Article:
Specific examples of organolithium compounds which are useful as anionic initiators in the polymerization of conjugated dienes in accordance with the process of the present invention include the following: n-butyl lithium, n-propyl lithium, isobutyl lithium, tertiary butyl lithium, amyl-lithium, and cyclohexyl lithium. Mixtures of different lithium initiator compounds also can be employed preferably containing one or more lithium compounds such as R(Li)x. Other lithium catalysts which can be employed alone or in combination with the hydrocarbyl lithium initiators are tributyl tin lithium, lithium dialkyl amines, lighium dialkyl phosphines, lithium aklyl aryl phosphines and lithium diaryl phosphines. The preferred organolithium initiator is n-butyl lithium and “in situ” produced lithium hexamethylenimide initiator prepared by reacting hexamethyleneimine and n-butyl lithium.

The amount of initiator required to effect the desired polymerization can be varied over a wide range depending upon a number of factors such as the desired polymer molecular weight, the desired 1,2- and 1,4-content of the polydiene, and the desired physical properties for the polymer produced. In general, the amount of initiator utilized can vary from as little as 0.2 millimole of lithium per 100 grams of monomers up to about 100 millimoles of lithium per 100 grams of monomers depending upon the desired polymer molecular weight.

The polymerizations of the present invention are conducted in an inert solvent and are consequently solution polymerizations. The term “inert solvent” means that the solvent does not enter into the structure of the resulting polymer, does not adversely affect the properties of the resulting polymer, and does not adversely affect the activity of the catalyst employed. Suitable inert solvents include hydrocarbon solvents which can contain aliphatic, aromatic or cycloaliphatic hydrocarbons such as hexane, pentane, toluene, benzene, cyclohexane and the like. Ethers such as tetrahydrofuran and tertiary amines such as triethylamine and tributylamine can also be used as solvents, but these will modify the polymerization as to styrene distribution, vinyl content and rate of reaction. The preferred solvents are aliphatic hydrocarbons and of these solvents, hexane is particularly preferred.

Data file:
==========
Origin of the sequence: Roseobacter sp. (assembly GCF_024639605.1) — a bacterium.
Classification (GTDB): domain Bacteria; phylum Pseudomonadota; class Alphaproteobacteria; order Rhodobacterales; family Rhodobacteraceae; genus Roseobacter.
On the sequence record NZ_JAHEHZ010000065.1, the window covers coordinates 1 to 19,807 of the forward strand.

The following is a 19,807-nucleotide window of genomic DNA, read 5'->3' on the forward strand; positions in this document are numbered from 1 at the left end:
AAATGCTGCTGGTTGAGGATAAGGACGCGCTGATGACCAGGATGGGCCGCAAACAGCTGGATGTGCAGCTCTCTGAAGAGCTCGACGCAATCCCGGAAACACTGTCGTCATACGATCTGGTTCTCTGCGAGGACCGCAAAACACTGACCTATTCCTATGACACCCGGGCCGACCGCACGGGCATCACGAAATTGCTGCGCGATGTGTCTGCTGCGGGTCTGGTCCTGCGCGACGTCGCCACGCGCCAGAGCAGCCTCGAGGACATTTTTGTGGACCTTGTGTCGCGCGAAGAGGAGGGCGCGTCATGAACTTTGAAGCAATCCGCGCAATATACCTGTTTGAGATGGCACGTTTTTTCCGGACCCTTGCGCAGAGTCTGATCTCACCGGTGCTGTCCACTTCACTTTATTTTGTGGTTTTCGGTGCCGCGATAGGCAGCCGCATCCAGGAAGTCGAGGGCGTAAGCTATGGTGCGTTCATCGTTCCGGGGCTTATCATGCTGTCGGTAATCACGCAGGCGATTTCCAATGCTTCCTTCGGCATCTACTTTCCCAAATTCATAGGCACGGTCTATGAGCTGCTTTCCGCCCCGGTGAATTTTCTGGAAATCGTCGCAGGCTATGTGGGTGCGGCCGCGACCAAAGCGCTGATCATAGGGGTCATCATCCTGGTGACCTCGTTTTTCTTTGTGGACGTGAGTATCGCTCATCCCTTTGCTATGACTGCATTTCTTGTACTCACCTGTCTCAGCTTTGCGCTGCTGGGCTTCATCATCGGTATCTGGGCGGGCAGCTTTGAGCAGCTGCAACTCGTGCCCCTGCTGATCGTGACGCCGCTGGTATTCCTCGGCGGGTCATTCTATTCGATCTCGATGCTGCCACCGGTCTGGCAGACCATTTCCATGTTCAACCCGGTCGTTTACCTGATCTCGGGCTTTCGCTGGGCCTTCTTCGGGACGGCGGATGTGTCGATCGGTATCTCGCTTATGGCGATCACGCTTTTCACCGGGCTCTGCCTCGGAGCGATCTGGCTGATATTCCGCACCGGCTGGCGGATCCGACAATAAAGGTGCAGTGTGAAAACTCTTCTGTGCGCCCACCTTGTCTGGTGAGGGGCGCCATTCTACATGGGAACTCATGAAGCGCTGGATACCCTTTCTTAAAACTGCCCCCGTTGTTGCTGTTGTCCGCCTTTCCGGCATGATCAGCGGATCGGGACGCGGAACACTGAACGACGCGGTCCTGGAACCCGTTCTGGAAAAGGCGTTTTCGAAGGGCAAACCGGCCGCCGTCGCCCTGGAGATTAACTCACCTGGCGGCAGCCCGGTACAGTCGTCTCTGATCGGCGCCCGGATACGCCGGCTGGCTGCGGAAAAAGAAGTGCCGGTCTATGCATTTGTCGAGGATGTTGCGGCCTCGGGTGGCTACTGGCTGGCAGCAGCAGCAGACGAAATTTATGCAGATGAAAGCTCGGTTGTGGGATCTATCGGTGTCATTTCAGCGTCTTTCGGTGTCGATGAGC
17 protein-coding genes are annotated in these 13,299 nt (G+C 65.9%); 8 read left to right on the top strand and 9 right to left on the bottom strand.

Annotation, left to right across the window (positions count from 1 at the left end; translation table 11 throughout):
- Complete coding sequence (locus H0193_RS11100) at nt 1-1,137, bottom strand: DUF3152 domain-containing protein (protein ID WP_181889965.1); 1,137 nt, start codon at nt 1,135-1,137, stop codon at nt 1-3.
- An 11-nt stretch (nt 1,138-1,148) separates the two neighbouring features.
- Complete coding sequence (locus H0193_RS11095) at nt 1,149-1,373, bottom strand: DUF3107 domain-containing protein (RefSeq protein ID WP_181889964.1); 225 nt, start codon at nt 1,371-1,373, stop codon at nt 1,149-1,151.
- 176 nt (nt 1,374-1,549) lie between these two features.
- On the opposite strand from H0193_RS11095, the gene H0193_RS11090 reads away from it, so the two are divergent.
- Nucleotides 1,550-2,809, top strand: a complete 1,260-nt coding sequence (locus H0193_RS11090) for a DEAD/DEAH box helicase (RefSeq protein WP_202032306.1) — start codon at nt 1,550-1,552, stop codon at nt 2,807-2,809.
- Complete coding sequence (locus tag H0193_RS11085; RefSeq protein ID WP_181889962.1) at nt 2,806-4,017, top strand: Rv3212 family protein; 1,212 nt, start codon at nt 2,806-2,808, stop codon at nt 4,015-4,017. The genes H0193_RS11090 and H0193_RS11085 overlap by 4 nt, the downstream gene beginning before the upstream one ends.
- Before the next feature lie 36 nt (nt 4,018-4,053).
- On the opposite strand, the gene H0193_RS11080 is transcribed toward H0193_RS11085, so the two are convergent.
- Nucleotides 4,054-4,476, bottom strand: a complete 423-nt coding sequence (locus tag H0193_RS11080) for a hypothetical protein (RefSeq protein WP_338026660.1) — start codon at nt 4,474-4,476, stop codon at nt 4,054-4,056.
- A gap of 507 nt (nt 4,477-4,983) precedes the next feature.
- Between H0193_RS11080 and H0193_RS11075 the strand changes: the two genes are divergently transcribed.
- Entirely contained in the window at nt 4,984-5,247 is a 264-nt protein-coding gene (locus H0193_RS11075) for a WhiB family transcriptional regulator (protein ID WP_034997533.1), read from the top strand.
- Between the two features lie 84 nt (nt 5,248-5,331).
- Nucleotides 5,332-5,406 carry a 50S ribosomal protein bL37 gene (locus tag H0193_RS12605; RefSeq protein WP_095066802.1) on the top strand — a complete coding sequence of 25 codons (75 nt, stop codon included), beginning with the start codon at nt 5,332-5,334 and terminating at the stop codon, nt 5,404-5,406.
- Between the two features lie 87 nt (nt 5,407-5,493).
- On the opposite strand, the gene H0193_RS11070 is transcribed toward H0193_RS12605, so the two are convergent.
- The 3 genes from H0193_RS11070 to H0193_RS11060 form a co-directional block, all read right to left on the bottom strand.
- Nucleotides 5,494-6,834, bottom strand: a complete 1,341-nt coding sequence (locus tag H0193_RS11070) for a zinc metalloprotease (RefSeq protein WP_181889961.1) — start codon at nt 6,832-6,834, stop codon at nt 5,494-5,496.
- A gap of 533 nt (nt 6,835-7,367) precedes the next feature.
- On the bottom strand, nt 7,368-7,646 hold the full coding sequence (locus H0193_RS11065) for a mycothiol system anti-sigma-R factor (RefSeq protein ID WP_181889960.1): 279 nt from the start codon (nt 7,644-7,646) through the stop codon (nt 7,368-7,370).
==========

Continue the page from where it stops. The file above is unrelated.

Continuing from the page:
Polymerization conditions such as temperature, pressure and time are well known in the art for polymerizing the polymerizable monomers as described with the anionic initiator as described. For example, for illustrative purposes only, the temperature employed in the polymerization are generally not critical and can range from about −60° C. to about 150° C. Preferred polymerization temperatures can range from about 25° C. to about 130° C. for a polymerization time of a few minutes to up to 24 hours or more, and employing pressures generally sufficient to maintain polymerization admixtures substantially in the liquid phase, preferably at or near atmospheric pressure, depending on the temperature and other reaction parameters. Polymerization of any of the above-identified monomers in the presence of an organolithium initiator results in the formation of a “living polymer”. The lithium proceeds to move down the growing chain as polymerization continues. The “living polymer” from the foregoing monomers, has the following general formula: